The Dolly Varden trout is a species of salmonid native to cold-water tributaries of the Pacific Ocean in Asia and North America. It is in the genus Salvelinus of true chars, which includes 51 recognized species, the most prominent being the brook, lake and bull trout, as well as Arctic char. Although many populations are semi-anadromous, fluvial and lacustrine populations occur throughout its range. It is considered by taxonomists as part of the Salvelinus alpinus or Arctic char complex, as many populations of bull trout, Dolly Varden trout and Arctic char overlap.

<i>Salvelinus</i> Genus of fishes

Salvelinus is a genus of salmonid fish often called char or charr; some species are called "trout". Salvelinus is a member of the subfamily Salmoninae within the family Salmonidae. The genus has a northern circumpolar distribution, and most of its members are typically cold-water fish that primarily inhabit fresh waters. Many species also migrate to the sea.

The aurora trout, Salvelinus fontinalis timagamiensis, is a variant or subspecies of the brook trout native to two lakes in the Temagami District of Ontario, Canada. The existence of the fish was brought to the attention of the angling world by four American anglers who were taken by Archie King of Latchford, Ontario, into Ontario's Lady Evelyn River system in 1923. Recognizing the fish as different or unique, the anglers took a specimen back to the Carnegie Museum in Pittsburgh, in the United States, where Dr. Arthur W. Henn was asked to identify the fish. He wrote about the fish in 1925 wherein he and Rinckenbach identified it as a distinct species, Salvelinus timagamiensis, but since a seminal re-examination of the material by Sale in 1967, taxonomists now agree the fish is, in a fact, at most a subspecies of the brook trout, named Salvelinus fontinalis timagamiensis. Genetic data has not yet supported its taxonomic distinction.

Lahontan cutthroat trout Subspecies of fish

Lahontan cutthroat trout is the largest subspecies of cutthroat trout, and the state fish of Nevada. It is one of three subspecies of cutthroat trout that are listed as federally threatened.

Yellowstone cutthroat trout Subspecies of fish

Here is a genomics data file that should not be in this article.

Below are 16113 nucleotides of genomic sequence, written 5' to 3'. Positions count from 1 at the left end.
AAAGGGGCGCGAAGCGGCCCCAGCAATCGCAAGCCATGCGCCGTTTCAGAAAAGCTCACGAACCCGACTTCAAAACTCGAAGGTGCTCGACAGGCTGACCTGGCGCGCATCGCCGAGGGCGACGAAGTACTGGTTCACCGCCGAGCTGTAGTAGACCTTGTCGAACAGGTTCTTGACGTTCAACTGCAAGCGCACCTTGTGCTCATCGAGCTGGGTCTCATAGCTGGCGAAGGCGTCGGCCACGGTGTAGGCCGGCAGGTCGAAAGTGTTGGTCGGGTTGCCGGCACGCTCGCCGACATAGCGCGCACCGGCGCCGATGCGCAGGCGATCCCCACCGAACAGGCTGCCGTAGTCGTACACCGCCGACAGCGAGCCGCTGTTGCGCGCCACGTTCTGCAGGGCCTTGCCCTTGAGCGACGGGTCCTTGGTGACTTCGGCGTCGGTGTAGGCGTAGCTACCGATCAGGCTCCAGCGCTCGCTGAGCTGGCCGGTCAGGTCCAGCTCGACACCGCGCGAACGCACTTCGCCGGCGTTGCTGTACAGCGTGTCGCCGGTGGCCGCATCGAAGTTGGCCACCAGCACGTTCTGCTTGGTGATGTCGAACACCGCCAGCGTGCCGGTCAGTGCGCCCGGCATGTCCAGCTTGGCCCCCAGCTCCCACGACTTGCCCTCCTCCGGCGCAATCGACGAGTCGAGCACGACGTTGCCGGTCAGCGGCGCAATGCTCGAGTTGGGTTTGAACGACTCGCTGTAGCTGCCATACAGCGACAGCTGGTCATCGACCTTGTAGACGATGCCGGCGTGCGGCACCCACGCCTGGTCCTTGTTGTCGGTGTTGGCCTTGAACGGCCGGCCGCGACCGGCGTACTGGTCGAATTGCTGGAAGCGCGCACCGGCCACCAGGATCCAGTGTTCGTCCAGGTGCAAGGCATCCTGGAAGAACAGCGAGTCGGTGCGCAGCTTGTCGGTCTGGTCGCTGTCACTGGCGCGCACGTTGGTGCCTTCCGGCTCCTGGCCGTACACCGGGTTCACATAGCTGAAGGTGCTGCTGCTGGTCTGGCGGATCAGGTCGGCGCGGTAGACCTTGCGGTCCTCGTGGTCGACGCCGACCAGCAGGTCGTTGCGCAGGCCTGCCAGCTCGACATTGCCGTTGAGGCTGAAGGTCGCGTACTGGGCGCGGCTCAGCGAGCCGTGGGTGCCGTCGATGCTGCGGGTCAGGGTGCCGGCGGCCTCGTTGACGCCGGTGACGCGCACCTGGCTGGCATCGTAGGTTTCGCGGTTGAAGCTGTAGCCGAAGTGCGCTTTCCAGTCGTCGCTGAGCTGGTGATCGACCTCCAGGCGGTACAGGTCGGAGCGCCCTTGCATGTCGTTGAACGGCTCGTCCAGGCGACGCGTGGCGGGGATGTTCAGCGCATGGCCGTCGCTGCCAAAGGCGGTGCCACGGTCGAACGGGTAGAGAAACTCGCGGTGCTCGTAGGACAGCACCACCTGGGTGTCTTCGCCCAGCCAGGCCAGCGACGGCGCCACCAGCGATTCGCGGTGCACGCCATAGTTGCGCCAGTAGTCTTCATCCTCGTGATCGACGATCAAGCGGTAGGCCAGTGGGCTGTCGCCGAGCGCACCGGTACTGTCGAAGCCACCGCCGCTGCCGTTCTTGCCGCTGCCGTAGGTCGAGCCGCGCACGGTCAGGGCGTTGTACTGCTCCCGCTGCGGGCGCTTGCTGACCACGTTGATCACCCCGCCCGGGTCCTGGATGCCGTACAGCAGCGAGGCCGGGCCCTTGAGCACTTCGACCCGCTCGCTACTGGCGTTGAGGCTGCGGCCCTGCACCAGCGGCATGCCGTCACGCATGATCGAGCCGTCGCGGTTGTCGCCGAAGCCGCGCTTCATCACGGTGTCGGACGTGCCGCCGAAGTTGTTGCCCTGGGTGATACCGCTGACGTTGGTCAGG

The Yellowstone cutthroat trout is a subspecies of the cutthroat trout. It is a freshwater fish in the salmon family. Native only to a few U.S. states, their original range was upstream of Shoshone Falls on the Snake River and tributaries in Wyoming, also across the Continental Divide in Yellowstone Lake and in the Yellowstone River as well as its tributaries downstream to the Tongue River in Montana. The species is also found in Idaho, Utah and Nevada.

Splake Species of fish

The splake or slake is a hybrid of two fish species resulting from the crossing of a male brook trout and a female lake trout. The name itself is a portmanteau of speckled trout and lake trout, and may have been used to describe such hybrids as early as the 1880s. Hybrids of the male lake trout with the female brook trout have also been produced, but are not as successful.

Manistee River river in Northwest lower Michigan

The Manistee River, sometimes referred to as the Big Manistee River, runs 190 miles (310 km) through the northwestern Lower Peninsula of Michigan; it now passes through the contemporary villages of Sharon, Smithville, and Mesick, entering Lake Michigan at Manistee. It is considered, like the nearby Au Sable River, to be one of the best trout fisheries east of the Rockies. The Manistee River is also being considered for restoration of Arctic grayling, which have been extirpated from the State of Michigan since 1936.

Coastal cutthroat trout Subspecies of fish

The coastal cutthroat trout, also known as the sea-run cutthroat trout, blue-back trout or harvest trout, is one of the several subspecies of cutthroat trout found in Western North America. The coastal cutthroat trout occurs in four distinct forms. A semi-anadromous or sea-run form is the most well known. Freshwater forms occur in both large and small rivers and streams and lake environments. The native range of the coastal cutthroat trout extends south from the southern coastline of the Kenai Peninsula in Alaska to the Eel River in Northern California. Coastal cutthroat trout are resident in tributary streams and rivers of the Pacific basin and are rarely found more than 100 miles (160 km) from the ocean.

Sunapee trout Subspecies of fish

The Sunapee trout; also called blueback trout, Sunapee Golden trout, or Quebec red trout; is a putative subspecies of Arctic char native to the northeast United States, Québec, and New Brunswick. Originally described as three separate species--S. oquassa, the blueback trout of Lake Oquassa in Maine (1854), S. aureolus the golden trout of Sunapee lake in New Hampshire (1888) and S. marstoni the Quebec red trout (1893).

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Further reading